Could the PTC Order the OTP to Investigate the Mavi Marmara Situation?

by Kevin Jon Heller

As Bill Schabas noted in his recent post, the Comoros referral raises interesting questions concerning the Pre-Trial Chamber’s power to review a decision by the OTP not to open a full investigation into a situation. Most people who don’t keep a copy of the Rome Statute in their back pocket probably believe that the OTP has complete discretion concerning such declinations. In fact, that is not the case. Here, in relevant part, is Art. 53 of the Rome Statute (emphasis mine):

Article 53
Initiation of an investigation
1.         The Prosecutor shall, having evaluated the information made available to him or her, initiate an investigation unless he or she determines that there is no reasonable basis to proceed under this Statute. In deciding whether to initiate an investigation, the Prosecutor shall consider whether:

(a)     The information available to the Prosecutor provides a reasonable basis to believe that a crime within the jurisdiction of the Court has been or is being committed;

(b)     The case is or would be admissible under article 17; and

(c)     Taking into account the gravity of the crime and the interests of victims, there are nonetheless substantial reasons to believe that an investigation would not serve the interests of justice.

            If the Prosecutor determines that there is no reasonable basis to proceed and his or her determination is based solely on subparagraph (c) above, he or she shall inform the Pre-Trial Chamber.

3.         (a)     At the request of the State making a referral under article 14 or the Security Council under article 13, paragraph (b), the Pre-Trial Chamber may review a decision of the Prosecutor under paragraph 1 or 2 not to proceed and may request the Prosecutor to reconsider that decision.

           (b)     In addition, the Pre-Trial Chamber may, on its own initiative, review a decision of the Prosecutor not to proceed if it is based solely on paragraph 1 (c) or 2 (c). In such a case, the decision of the Prosecutor shall be effective only if confirmed by the Pre-Trial Chamber.

It is clear that Comoros would have the right under Art. 53(3)(a) to ask the Pre-Trial Chamber to review a decision by the OTP not to open a full investigation into the attack on the flotilla. And that would be true regardless of the OTP’s rationale for the declination: (1) lack of evidence that the attack involved a crime within the ICC’s jurisdiction; (2) admissibility concerns — which would turn on whether crimes allegedly committed during the attack were adequately grave and, if so, whether Israel was willing and able to investigate and prosecute those crimes itself; or (3)  the interests of justice.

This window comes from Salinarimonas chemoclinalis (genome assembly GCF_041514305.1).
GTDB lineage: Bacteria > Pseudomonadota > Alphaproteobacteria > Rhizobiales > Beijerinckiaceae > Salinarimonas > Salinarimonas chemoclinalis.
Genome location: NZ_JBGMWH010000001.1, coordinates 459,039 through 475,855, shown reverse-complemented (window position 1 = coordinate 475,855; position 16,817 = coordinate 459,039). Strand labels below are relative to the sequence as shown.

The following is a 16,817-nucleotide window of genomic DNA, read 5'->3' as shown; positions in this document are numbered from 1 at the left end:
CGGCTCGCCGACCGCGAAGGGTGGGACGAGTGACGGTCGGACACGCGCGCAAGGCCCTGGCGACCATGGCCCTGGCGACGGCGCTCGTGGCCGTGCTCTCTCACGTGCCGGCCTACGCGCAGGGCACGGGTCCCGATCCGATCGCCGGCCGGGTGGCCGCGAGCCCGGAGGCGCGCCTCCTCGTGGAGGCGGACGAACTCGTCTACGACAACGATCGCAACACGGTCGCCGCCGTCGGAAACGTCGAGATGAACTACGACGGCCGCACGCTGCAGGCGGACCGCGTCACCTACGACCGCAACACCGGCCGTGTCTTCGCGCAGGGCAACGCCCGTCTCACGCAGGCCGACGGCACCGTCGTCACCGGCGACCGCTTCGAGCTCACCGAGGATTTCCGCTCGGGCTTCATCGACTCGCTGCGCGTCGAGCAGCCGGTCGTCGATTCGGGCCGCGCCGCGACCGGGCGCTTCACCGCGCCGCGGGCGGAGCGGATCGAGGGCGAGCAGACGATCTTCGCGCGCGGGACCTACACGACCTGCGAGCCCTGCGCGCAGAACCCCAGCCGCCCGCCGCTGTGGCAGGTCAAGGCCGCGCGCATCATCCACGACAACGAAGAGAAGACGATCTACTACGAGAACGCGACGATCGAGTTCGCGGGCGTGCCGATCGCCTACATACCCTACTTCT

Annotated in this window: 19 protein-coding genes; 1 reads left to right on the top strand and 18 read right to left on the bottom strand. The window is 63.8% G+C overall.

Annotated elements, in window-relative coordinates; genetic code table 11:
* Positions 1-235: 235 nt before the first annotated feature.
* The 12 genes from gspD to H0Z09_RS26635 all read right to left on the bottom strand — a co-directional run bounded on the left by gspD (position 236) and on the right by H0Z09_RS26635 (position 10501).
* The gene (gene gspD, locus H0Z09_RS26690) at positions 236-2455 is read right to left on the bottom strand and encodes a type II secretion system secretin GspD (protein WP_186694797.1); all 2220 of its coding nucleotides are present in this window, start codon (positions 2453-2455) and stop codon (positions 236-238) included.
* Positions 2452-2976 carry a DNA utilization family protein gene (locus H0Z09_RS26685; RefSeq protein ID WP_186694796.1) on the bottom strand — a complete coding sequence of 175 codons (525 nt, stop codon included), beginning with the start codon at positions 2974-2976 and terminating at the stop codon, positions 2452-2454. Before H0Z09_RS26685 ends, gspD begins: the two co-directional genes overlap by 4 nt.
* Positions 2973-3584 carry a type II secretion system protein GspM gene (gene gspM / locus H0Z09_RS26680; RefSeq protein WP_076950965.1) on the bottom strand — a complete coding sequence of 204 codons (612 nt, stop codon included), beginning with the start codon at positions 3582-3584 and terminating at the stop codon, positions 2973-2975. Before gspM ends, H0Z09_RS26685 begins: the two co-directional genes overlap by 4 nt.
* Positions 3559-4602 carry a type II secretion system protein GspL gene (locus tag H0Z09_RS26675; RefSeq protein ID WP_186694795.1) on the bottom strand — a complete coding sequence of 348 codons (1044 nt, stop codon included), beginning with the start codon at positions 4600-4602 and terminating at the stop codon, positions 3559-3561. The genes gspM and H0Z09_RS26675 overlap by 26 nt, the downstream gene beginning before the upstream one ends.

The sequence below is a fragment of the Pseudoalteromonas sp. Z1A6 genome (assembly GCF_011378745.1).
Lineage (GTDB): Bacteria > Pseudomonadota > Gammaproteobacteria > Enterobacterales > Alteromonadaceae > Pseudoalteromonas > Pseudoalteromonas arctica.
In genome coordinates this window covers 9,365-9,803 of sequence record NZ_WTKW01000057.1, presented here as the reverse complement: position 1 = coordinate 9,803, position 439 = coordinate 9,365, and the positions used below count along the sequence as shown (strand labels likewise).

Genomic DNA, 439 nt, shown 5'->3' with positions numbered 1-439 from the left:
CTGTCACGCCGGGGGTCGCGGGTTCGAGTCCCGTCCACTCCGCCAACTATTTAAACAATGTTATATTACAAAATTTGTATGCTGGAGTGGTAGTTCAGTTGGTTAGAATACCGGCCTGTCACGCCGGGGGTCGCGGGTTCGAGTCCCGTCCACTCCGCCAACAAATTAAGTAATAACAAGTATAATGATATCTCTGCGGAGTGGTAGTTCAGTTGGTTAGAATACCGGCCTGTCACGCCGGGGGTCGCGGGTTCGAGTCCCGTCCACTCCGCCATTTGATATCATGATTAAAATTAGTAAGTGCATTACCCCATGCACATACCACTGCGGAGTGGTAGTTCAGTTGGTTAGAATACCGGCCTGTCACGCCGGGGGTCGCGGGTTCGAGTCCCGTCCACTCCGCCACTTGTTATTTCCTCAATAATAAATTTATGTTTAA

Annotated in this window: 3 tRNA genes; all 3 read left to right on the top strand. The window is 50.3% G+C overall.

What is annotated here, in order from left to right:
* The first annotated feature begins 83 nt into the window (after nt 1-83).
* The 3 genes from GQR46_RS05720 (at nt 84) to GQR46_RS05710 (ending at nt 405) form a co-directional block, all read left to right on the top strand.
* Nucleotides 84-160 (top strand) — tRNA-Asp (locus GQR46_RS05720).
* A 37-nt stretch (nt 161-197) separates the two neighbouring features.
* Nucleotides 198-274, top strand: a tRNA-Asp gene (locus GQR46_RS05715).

But here is where things get interesting. If Comoros asked the PTC to review a decision by the OTP not to investigate the attack on the flotilla, thereby triggering Art. 53(3)(a), the PTC would have only one remedy if it disagreed with the OTP’s assessment of the merits of the referral — to “request the Prosecutor to reconsider that decision.” It could not order the OTP to open a full investigation into the attack. So if the OTP reconsidered its decision and again concluded that a full investigation was not warranted, that would be the end of the story.

Art. 53(3)(b), by contrast, would appear to put the PTC in a much more powerful position. According to that provision, the PTC could decide on its own to review the OTP’s decision not to act on the Comoros referral if the OTP determined that, despite the existence of an admissible crime in the Mavi Marmara situation, there were “nonetheless substantial reasons to believe that an investigation would not serve the interests of justice.” In this scenario, the OTP’s decision would be effective “only if confirmed by the Pre-Trial Chamber.” In other words, it appears that the PTC could order the OTP to open a full investigation into the attack on the flotilla if it disagreed with the OTP’s conclusion that the interests of justice required declining to investigate.

Art. 53(3)(b) raises two difficult questions. The first is substantive: what does “interests of justice” mean? That is a very difficult issue, one beyond the scope of this post. Let me simply note here that the primary issue in the debate is whether Art. 53(3)(b) would permit the OTP to decline to investigate a situation on the ground that, though serious crimes were committed, the state in question had decided to adopt a non-punitive justice mechanism, such as a general amnesty, in order to promote peace and reconciliation. Art. 53(3)(b) reflects “creative ambiguity” on that question, according to scholars and individuals involved in the provision’s drafting. The OTP, however, has publicly stated that the “interests of justice” do not include the “interests of peace”; in its view, it is the Security Council’s role, acting through its Art. 16 deferral power, to assess whether non-punitive justice mechanisms should take precedence over ICC prosecutions. Most major human-rights groups agree with that position.